Millions more Americans are now eligible for a booster dose of a coronavirus vaccine, with the Food and Drug Administration announcing Wednesday evening expanded authorizations for both Moderna's and Johnson and Johnson's shots.
The decision to clear an additional dose of both vaccines comes one month after the regulator did the same for Pfizer and BioNTech's shot and reflects concern that the strong protection they produce may be waning, particularly among vulnerable groups.
The FDA also said booster shots could be given interchangeably, regardless of which vaccine a person initially received. The authorization of such a "mix-and-match" approach could be important for recipients of J&J's one-shot vaccine, who recent testing showed might benefit more from getting a booster of Pfizer's or Moderna's vaccines.
While COVID-19 case counts have fallen in recent weeks, hospitalizations and deaths remain well above their recent lows in July. Health officials hope booster doses, which spur higher levels of virus-fighting antibodies, will strengthen immunity and curb the number of breakthrough infections.
"The available data suggest waning immunity in some populations who are fully vaccinated," acting FDA commissioner Janet Woodcock said in a statement. ;"The availability of these authorized boosters is important for continued protection against COVID-19 disease."
The FDA did not recommend a specific pairing of primary vaccine and booster, although advisers to the Centers for Disease Control and Prevention might offer more detailed guidance on Thursday.
For Moderna's vaccine, which is initially given via two doses, the FDA authorized a third shot at least six months after the second for people over 65 and those who are at higher risk of COVID-19 because of medical conditions or their jobs. The clearance matches that granted to Pfizer's vaccine and aligns with the recommendation given by a group of outside advisers to the FDA last week.
In that meeting, Moderna executives presented data showing that antibody levels raised by an initial two-dose regimen decreased over time, but could be elevated substantially higher by a third dose. For that third shot, however, Moderna applied for and the FDA authorized a dose half the size of the first two.
Adults over 18 who previously received J&J's vaccine, meanwhile, are now eligible to receive a second dose at least two months later. The shorter interval between doses reflects evidence from a large clinical trial run by the drugmaker that found two shots spaced two months apart are much more effective at preventing moderate-to-severe COVID-19.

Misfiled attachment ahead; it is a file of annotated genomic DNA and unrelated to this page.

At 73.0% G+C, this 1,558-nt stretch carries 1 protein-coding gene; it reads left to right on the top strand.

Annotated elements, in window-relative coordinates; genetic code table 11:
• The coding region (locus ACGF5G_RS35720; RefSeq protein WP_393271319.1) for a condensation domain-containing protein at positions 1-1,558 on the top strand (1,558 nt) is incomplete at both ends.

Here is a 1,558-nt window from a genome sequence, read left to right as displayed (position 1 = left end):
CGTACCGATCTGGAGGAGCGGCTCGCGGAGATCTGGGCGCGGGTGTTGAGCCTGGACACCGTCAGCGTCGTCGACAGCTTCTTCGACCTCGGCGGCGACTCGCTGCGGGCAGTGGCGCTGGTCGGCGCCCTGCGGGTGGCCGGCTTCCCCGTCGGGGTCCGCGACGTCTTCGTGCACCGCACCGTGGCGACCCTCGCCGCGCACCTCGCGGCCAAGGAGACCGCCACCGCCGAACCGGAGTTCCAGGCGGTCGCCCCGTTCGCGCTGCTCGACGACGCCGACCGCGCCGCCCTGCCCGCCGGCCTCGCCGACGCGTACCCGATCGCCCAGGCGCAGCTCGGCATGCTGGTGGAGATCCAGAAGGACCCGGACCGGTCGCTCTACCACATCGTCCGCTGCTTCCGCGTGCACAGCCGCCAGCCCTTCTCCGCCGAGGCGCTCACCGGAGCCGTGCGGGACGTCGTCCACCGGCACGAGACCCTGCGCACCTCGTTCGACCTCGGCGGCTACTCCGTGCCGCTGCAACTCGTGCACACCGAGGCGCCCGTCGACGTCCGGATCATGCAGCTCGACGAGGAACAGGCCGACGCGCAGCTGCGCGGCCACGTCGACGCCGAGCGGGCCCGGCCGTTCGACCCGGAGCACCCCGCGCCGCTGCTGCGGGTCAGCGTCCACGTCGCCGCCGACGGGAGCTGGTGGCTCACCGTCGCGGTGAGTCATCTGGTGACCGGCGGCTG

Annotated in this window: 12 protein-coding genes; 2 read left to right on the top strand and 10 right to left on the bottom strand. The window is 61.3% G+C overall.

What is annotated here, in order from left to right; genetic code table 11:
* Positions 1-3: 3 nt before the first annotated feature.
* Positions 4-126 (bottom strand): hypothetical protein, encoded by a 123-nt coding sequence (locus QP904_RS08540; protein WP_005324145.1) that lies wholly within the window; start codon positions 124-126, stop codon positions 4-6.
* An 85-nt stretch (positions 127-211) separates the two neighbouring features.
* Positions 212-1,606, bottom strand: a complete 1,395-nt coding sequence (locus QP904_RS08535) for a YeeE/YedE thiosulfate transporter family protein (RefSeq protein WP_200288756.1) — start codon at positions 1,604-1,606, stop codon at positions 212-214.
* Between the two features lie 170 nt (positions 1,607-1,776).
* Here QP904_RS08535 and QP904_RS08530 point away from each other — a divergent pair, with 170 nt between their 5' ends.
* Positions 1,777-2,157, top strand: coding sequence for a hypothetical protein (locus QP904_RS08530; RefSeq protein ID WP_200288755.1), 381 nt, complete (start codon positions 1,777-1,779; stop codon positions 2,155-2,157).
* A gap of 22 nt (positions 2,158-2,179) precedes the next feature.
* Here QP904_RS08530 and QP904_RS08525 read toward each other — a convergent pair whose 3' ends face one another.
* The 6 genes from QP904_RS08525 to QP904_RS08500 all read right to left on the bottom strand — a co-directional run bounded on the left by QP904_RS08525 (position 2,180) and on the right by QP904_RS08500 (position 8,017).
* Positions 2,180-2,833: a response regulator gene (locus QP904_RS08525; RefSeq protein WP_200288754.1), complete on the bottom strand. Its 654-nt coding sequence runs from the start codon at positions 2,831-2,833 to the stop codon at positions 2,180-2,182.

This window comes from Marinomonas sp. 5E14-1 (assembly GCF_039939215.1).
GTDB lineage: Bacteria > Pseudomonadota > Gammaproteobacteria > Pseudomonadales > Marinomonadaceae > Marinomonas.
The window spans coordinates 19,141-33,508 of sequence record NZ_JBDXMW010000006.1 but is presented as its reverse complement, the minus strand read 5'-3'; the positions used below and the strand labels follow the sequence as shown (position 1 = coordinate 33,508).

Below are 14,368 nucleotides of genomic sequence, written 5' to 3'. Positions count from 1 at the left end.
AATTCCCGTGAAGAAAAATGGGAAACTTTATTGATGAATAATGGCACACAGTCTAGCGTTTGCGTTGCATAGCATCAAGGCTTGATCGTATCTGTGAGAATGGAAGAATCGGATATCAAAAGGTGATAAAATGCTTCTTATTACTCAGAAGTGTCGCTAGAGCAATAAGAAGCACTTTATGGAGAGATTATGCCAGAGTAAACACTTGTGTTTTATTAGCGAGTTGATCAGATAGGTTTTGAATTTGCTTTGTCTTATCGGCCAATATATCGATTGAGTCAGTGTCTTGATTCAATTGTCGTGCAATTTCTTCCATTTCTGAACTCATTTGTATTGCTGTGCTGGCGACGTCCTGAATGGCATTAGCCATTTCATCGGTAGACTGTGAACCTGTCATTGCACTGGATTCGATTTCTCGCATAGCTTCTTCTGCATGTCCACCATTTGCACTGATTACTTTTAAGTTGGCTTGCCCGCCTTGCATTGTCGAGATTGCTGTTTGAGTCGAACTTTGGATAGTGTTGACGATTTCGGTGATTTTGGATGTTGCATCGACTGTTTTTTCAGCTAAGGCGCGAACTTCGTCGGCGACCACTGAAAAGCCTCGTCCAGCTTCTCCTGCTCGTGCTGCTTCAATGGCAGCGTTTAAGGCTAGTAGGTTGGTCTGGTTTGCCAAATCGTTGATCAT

Roughly 15 million Americans have received J&J's vaccine to date, compared to about 70 million who got two doses of Moderna's and 105 million who got two doses of Pfizer's.
J&J's vaccine technology is different than the messenger RNA used by Moderna and Pfizer in their vaccines. Although J&J originally envisioned a one-dose regimen to be a selling point, FDA advisers questioned at least week's meeting whether two doses should now be considered standard. Clinical testing and real-world studies have shown one dose of J&J's shot to be less effective than full regimens of Pfizer's and Moderna's vaccines.
"I think this frankly was always a two-dose vaccine," Paul Offit, director of a vaccine center at the Children's Hospital of Philadelphia, said during the meeting.
Advisers also supported mixing booster doses, particularly for people who initially received J&J's shot. Preliminary data from a study run by National Institutes of Health researchers suggested J&J recipients would be better off with a boost from an mRNA vaccine.
The FDA took note of that data in its decision, stating that the "known and potential benefits" of mixing boosters outweigh the possible risks.
The agency's authorizations Wednesday are one of many significant decisions the agency has been asked to make in recent months, with more still to come. Later this month, the FDA's advisory committee is set to discuss the authorization of Pfizer's vaccine for kids aged 5 to 11 years old. Additionally, there are reports the FDA is strongly considering authorizing booster shots for everyone above the age of 40, though they may not take action until next month.
On Wednesday, the Biden administration laid out its plans for rolling out vaccines for kids, pending FDA authorization and a recommendation from the CDC.